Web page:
Sa Calobra: Between Sea & Sky
200km off the coast of Spain, a road rises from the North shore of a tiny island, which has long solidified itself as one of cycling's most famous climbs. It's not the steepest, not the longest, and indeed not the most technical climb, but its views alone will keep you breathless. This road is Sa Calobra, located on the Northwest coast of Mallorca, Spain.
Mallorca is a popular cycling destination due to the island's beautiful landscapes, winding roads, and mild climate. The roads are generally well-maintained. There are many dedicated bike lanes and routes to explore. In addition, the island has a diverse range of terrain, from flat coastal roads to challenging mountainous courses. This offers something for cyclists of all levels and allows for various training options.
Sa Calobra is a small village resting on the northwest shore of the island of Mallorca. The area has a rich history dating back to prehistoric times. The Talayot culture, which existed on the island from the Bronze Age to the Iron Age, built several talayots (prehistoric towers) in the region. This unique history and relationship between nature and man make the landscape special. During the Middle Ages, Sa Calobra was a small fishing village. In the 1930s, a road was built to connect the village to the rest of the island for the first time ever. Coll del Reis, commonly referred to as the "Sa Calobra serpentine," is considered one of the island's most spectacular and challenging roads for cycling (and car). Sa Calobra is known for its stunning natural beauty, including the Torrent de Pareis (a gorge), the beach, and the famous Coll del Reis, Sa Calobra's official road name.
The Only Way Up Is Down
The Sa Calobra serpentine winds and undulates along the Spanish isle's picturesque, seemingly lunar mountainside. Over these stunning 10 km, riders gain over 600 m / 2,000 ft of elevation gain as the road travels inland through the Tramuntana mountain range and into the clouds.
Sa Calobra village, on the shore, is reachable by two methods: by sea or by descending to it from the top of the mountain. However, this unique location of Sa Calobra, isolated from any other land and only accessible by crossing Coll del Reis, means that you must descend to the bottom of the col before taking on the challenge of climbing it. Simply put, the only way up is down.
Due to our schedule in Mallorca, booked with coffee rides around Palma and time spent with the community, we needed to efficiently plan our journey to the famed climb. While temperatures in Mallorca are mild almost all year long, we wanted to beat the heat and the crowds. Sa Calobra is a popular destination for cyclists and tourists alike. By 10:00am, the road is typically packed with cyclists, cars, vans, tour buses, and what have you, all vying to capture a glimpse of the mountainside's stunning vistas and iconic scenery.
From Palma de Mallorca to Sa Calobra
Since we decided to beat the sun (and light), we drove from Palma to the base of the climb. On the eve prior, we secured a sprinter van that could fit the team and the bikes, and we enjoyed an authentic seafood dinner on Palma's coast at Restaurante La Parada del Mar. We had spent days seeking some genuine local catch and finally found it at the fish market + restaurant on the outskirts of town, near the harbor. Immediately as you walk into La Parada del Mar, you're met with a selection of the day's local catch, and the host consults you on which fish you'd like to enjoy. After hand-selecting your meal, the staff guides you to your table, where you're served a delicious selection of fish, vegetables, and french fries. For dessert, we couldn't resist the pastel de zanahoria..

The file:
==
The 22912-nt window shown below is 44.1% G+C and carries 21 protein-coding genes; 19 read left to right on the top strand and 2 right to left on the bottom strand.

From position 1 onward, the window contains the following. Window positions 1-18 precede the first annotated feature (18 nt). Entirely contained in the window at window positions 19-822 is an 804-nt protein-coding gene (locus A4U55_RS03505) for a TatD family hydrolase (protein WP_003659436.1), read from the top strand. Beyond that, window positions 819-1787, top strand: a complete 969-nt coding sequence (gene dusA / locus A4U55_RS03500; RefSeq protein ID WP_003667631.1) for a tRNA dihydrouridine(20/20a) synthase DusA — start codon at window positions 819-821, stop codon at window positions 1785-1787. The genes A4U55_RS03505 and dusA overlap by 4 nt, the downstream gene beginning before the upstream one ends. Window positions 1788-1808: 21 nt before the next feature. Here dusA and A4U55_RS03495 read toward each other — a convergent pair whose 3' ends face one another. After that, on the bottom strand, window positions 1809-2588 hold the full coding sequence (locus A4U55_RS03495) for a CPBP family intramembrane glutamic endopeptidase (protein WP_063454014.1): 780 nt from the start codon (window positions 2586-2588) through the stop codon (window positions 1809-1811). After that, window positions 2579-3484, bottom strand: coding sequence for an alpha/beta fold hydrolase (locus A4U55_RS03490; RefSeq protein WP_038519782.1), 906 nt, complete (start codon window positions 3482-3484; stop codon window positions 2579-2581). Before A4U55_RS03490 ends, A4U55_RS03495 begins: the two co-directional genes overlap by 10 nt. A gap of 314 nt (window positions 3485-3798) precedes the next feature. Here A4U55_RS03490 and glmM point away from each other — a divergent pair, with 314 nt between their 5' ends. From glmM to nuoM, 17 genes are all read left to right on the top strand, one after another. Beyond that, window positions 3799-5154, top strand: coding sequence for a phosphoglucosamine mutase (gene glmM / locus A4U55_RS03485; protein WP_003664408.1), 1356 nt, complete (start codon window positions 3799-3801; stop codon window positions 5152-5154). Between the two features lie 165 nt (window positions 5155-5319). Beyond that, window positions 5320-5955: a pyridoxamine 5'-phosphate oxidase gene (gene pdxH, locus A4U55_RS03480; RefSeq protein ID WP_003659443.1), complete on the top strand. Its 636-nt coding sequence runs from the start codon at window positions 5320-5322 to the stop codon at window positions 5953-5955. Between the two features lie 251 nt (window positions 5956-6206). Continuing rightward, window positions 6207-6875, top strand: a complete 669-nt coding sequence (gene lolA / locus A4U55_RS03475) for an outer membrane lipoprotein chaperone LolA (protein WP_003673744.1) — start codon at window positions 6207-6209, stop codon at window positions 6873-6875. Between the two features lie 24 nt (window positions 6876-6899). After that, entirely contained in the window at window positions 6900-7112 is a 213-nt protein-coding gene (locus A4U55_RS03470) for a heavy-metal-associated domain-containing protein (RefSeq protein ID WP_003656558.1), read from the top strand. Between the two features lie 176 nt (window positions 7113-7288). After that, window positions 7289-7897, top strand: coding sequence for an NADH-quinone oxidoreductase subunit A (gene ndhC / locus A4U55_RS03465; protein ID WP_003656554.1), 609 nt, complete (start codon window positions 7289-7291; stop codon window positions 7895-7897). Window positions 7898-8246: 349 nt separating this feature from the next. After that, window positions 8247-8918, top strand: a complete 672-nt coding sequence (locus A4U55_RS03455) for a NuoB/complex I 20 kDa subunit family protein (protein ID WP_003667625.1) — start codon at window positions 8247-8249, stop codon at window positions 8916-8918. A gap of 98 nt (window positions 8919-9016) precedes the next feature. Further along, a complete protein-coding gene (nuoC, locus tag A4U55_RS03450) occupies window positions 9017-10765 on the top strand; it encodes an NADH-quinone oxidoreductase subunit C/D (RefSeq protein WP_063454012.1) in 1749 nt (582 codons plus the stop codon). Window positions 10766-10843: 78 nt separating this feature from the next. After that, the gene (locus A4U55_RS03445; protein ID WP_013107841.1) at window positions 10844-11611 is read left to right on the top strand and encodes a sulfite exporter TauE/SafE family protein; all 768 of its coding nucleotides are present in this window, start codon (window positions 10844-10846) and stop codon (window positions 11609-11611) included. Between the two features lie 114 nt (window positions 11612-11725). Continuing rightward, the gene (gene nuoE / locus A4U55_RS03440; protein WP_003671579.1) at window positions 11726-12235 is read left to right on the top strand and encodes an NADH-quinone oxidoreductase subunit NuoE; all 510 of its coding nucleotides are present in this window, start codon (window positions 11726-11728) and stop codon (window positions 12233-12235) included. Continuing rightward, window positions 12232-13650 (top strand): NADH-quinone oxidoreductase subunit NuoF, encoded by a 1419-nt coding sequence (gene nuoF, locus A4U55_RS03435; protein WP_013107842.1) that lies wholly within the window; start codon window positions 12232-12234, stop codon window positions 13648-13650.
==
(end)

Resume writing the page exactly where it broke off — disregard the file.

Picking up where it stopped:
The excitement and anticipation of climbing one of Europe's most revered roadways were palpable. We still didn't know exactly what to expect. Later that evening, but not too much later, we scoured the streets of Palma's Santa Catalina neighborhood for a parking spot, which became exceedingly challenging on a Sunday night. Finally, after enough laps around the area, we took a chance to park in front of a construction site. After all, we would depart in less than 6 hours. We needed to prepare our gear and get to bed. The lights went out around 11:00 pm.
The bells started ringing at 4:30am. The first workout of the day was to churn the crank not of our bikes but of our Comandante coffee grinder and enjoy the day's first brew with half-opened eyes. Alex from Berlin was slow to awaken, even though a grand adventure awaited. Finally, he emerged from the darkness of his room with squinting eyes. We loaded up the Mercedes Metris van and gingerly finagled our bikes with precision. It felt like the only audible movement in the entire neighborhood was our quiet murmuring as we clamored in and ventured off into the darkness.
The streets were desolate on Monday morning at 5:00am. As a native New Yorker accustomed to the constant bustle of the city, I still can't help but notice the serenity of European towns and cities between midnight and 8:00 am. After 30 minutes of driving along straight, flat roads, decelerated only by traffic circles, our route altered dramatically as we ascended into the winding, technical roads of the Tramuntana Mountain Range. I was in and out of sleep in the backseat but kept reminding myself that the drive would be much scarier had we seen the unfathomable drops off the cliff sides we were driving along.